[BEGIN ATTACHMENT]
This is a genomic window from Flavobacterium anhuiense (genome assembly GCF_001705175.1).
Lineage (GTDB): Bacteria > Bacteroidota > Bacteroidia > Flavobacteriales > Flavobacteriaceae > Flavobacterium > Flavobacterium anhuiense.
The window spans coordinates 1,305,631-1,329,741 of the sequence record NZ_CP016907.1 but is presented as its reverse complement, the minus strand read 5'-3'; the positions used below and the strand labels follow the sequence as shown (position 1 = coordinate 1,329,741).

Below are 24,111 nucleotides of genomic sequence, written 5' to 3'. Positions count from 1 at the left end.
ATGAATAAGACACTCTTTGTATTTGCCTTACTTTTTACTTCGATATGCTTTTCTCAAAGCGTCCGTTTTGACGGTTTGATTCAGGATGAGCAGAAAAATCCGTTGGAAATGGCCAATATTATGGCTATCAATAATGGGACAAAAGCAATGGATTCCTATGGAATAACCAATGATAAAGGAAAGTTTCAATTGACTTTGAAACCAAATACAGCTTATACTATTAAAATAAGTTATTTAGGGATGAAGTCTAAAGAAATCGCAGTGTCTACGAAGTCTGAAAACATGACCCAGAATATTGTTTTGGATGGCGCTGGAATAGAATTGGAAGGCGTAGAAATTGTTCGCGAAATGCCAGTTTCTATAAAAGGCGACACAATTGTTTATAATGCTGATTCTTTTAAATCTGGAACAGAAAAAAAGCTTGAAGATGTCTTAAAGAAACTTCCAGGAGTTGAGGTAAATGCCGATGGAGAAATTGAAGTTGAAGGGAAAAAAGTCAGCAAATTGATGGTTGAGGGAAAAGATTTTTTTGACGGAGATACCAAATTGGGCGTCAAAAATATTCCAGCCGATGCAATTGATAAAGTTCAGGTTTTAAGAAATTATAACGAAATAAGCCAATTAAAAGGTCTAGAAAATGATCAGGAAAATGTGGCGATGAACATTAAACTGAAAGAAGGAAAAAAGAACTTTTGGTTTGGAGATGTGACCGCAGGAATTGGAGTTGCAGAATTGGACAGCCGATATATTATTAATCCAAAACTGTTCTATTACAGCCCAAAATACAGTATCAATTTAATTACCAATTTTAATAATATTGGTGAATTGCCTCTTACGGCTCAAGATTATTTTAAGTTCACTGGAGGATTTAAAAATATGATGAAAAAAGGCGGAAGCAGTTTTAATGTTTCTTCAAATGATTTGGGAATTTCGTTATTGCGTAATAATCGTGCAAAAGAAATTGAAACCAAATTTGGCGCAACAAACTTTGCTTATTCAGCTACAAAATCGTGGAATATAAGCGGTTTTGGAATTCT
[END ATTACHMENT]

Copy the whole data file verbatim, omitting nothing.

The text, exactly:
This is a genomic window from Flavobacterium anhuiense (genome assembly GCF_001705175.1).
Lineage (GTDB): Bacteria > Bacteroidota > Bacteroidia > Flavobacteriales > Flavobacteriaceae > Flavobacterium > Flavobacterium anhuiense.
The window spans coordinates 1,305,631-1,329,741 of the sequence record NZ_CP016907.1 but is presented as its reverse complement, the minus strand read 5'-3'; the positions used below and the strand labels follow the sequence as shown (position 1 = coordinate 1,329,741).

Below are 24,111 nucleotides of genomic sequence, written 5' to 3'. Positions count from 1 at the left end.
ATGAATAAGACACTCTTTGTATTTGCCTTACTTTTTACTTCGATATGCTTTTCTCAAAGCGTCCGTTTTGACGGTTTGATTCAGGATGAGCAGAAAAATCCGTTGGAAATGGCCAATATTATGGCTATCAATAATGGGACAAAAGCAATGGATTCCTATGGAATAACCAATGATAAAGGAAAGTTTCAATTGACTTTGAAACCAAATACAGCTTATACTATTAAAATAAGTTATTTAGGGATGAAGTCTAAAGAAATCGCAGTGTCTACGAAGTCTGAAAACATGACCCAGAATATTGTTTTGGATGGCGCTGGAATAGAATTGGAAGGCGTAGAAATTGTTCGCGAAATGCCAGTTTCTATAAAAGGCGACACAATTGTTTATAATGCTGATTCTTTTAAATCTGGAACAGAAAAAAAGCTTGAAGATGTCTTAAAGAAACTTCCAGGAGTTGAGGTAAATGCCGATGGAGAAATTGAAGTTGAAGGGAAAAAAGTCAGCAAATTGATGGTTGAGGGAAAAGATTTTTTTGACGGAGATACCAAATTGGGCGTCAAAAATATTCCAGCCGATGCAATTGATAAAGTTCAGGTTTTAAGAAATTATAACGAAATAAGCCAATTAAAAGGTCTAGAAAATGATCAGGAAAATGTGGCGATGAACATTAAACTGAAAGAAGGAAAAAAGAACTTTTGGTTTGGAGATGTGACCGCAGGAATTGGAGTTGCAGAATTGGACAGCCGATATATTATTAATCCAAAACTGTTCTATTACAGCCCAAAATACAGTATCAATTTAATTACCAATTTTAATAATATTGGTGAATTGCCTCTTACGGCTCAAGATTATTTTAAGTTCACTGGAGGATTTAAAAATATGATGAAAAAAGGCGGAAGCAGTTTTAATGTTTCTTCAAATGATTTGGGAATTTCGTTATTGCGTAATAATCGTGCAAAAGAAATTGAAACCAAATTTGGCGCAACAAACTTTGCTTATTCAGCTACAAAATCGTGGAATATAAGCGGTTTTGGAATTCT